Higher Education Webinars

Mama PhD

Mothers attempting to balance parenthood and academics.

July 5, 2009 - 7:19pm
In her June 30 column, Maureen Dowd offers a series of sardonic “pointers” for women whose politician husbands have been caught in a sex scandal. As often happens when I read Dowd, I argued with her in my head, but was forced to acknowledge a kernel of wisdom in her polemic.
July 1, 2009 - 8:46pm
I’ve just realized that when I’m exercising I take responsibility for the whole room. Let me clarify: I’m not teaching this class, just working out. But I feel compelled to smile encouragingly to the newbie, notice when the person behind me seems exhausted, and worry about the folks who are off-rhythm. I watch the clock, check out the muscle tone on the (much) younger woman in front of me, and wonder how much work I’ll get done when I get home.
June 28, 2009 - 8:25pm
Psychology is a second career for me. I returned to graduate school at age 36, and turned 40 during my internship year.
June 25, 2009 - 9:21pm
The first few weeks of graduate school, several facts became apparent. I am sure that I should have realized these long before moving to a new city and beginning a Ph.D. program, but I have to admit that I did not. They have, however, strongly influenced the path my life has taken, and deserve some discussion.
June 25, 2009 - 8:04am
After being in a relationship with my current partner for almost as long as my marriage lasted, I decided that it was time to read about stepparenting. Even though I’m the one with the biological children, and my partner’s the stepparent, the title — The Complete Idiot’s Guide to Stepparenting -- convinced me to buy the book…
June 24, 2009 - 4:30pm
For the past nearly two months I’ve been working towards some sort of new normal as I recover from and work with my doctors to figure out how to live with the illness I never dreamed would turn our family life so utterly on its head.
June 22, 2009 - 9:28pm
We leave for a six-week stay in England next Monday. In between now and then I have to finish my annual review, write a book review, hold a workshop on a novel for YA librarians, convene a committee meeting, and pack. I think I have a couple of personal appointments in there as well — haircut? Dermatologist? I trust to my google calendar to pop up a reminder in enough time for me to get where I need to be. Then there’s the figuring out our travel part, and the planning my summer course part. I’m shelving those for the moment while I work on the more pressing matters.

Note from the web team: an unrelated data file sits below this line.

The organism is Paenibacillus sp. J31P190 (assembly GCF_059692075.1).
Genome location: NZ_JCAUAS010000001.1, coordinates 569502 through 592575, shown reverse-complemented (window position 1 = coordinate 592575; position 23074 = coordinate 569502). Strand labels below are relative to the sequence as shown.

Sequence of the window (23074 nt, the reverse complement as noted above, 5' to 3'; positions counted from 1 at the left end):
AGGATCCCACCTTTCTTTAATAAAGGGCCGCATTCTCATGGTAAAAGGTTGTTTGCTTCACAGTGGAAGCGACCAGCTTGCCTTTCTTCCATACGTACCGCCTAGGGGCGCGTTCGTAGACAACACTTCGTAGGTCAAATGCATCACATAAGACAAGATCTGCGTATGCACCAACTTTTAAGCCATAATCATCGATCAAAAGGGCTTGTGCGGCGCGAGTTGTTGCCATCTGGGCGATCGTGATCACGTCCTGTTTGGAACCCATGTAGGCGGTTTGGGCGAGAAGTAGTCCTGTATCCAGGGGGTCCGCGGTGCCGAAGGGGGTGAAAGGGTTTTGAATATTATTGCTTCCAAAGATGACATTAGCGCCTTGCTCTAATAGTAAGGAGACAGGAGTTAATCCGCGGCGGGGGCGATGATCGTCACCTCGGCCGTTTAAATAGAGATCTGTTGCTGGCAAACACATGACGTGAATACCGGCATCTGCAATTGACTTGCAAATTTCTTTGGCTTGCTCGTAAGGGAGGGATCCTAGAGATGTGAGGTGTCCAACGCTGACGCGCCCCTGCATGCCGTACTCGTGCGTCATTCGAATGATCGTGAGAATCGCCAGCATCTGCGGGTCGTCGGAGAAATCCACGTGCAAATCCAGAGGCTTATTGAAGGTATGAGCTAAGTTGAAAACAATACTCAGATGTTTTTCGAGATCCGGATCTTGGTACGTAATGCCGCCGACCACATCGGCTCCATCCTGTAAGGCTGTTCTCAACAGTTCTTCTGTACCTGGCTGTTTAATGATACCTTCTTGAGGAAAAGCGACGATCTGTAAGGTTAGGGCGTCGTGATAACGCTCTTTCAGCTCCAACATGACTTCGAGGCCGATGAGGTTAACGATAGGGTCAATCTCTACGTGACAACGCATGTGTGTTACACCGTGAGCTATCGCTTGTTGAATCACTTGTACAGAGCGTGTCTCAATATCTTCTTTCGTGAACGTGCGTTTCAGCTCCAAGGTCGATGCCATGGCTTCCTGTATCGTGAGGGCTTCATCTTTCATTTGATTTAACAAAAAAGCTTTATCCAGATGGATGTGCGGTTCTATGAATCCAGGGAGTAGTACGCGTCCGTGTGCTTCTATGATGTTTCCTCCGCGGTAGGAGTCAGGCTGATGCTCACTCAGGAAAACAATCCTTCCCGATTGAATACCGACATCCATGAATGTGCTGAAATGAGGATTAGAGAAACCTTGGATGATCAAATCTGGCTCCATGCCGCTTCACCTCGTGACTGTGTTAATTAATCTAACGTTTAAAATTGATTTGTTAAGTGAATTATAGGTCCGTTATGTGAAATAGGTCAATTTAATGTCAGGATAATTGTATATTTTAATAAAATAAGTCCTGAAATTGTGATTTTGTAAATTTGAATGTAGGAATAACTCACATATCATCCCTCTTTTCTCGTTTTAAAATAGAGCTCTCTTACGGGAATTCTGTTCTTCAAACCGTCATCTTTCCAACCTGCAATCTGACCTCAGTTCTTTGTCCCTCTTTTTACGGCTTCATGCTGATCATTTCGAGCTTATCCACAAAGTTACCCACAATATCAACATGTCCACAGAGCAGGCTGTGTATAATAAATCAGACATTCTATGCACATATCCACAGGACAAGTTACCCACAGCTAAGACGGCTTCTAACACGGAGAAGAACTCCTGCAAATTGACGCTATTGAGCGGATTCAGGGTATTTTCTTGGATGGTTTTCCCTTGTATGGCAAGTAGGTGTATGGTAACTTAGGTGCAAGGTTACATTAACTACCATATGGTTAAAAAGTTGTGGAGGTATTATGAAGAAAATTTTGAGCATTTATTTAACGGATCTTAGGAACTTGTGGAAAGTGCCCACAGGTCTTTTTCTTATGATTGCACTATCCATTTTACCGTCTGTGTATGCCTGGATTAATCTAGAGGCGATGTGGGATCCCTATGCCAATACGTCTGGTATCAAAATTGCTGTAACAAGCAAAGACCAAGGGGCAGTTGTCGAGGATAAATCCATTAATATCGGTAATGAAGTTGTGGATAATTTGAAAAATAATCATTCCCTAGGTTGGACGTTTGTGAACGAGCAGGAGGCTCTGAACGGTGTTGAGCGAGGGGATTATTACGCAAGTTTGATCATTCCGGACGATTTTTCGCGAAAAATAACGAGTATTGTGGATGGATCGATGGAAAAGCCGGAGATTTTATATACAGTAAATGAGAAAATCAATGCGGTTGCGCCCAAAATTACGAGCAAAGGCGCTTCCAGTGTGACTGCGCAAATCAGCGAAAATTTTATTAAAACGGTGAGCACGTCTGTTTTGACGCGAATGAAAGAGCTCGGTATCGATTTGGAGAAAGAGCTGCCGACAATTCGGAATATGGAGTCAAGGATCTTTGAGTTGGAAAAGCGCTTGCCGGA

June 21, 2009 - 9:44pm
I am a 55-year-old woman with a Ph.D. in economic history, 6 books and quite a few scholarly articles on international economics and human rights issues. The bulk of my work focuses on current policies. I have procured grants from major foundations and my university as well as corporations. I have worked at two think tanks that went under, and now I work essentially as an adjunct. I have tried for the last 3 years to get a job at a school of international affairs at the associate level, but in the end they never hire me. Any advice?
June 18, 2009 - 9:43pm
You may have heard the comment that the “three best things about teaching are June, July and August”. Those of us who are actually teachers know this is not exactly true. For some of us, the summer just presents an opportunity to earn some additional income, or, as in my case, to also maintain my department’s presence on campus and in the community by offering summer courses. For most, it is truly only two months long, as our contracts extend from mid-August to mid-June, and we are back to work long before September actually arrives.
June 18, 2009 - 8:39am
Although I became a mother late in life, two girls have been teaching me about parenting for the past several years: the 15 year old girl I mentor and my 16 year old step-daughter. Of course, mentoring and (non-custodial) step-mothering is not the same as parenting. It is much less intense and you do not make important decisions in that girl’s life. However, I know from my own experience as a step-daughter that step-mothers and mentors can have profound, lasting effects.


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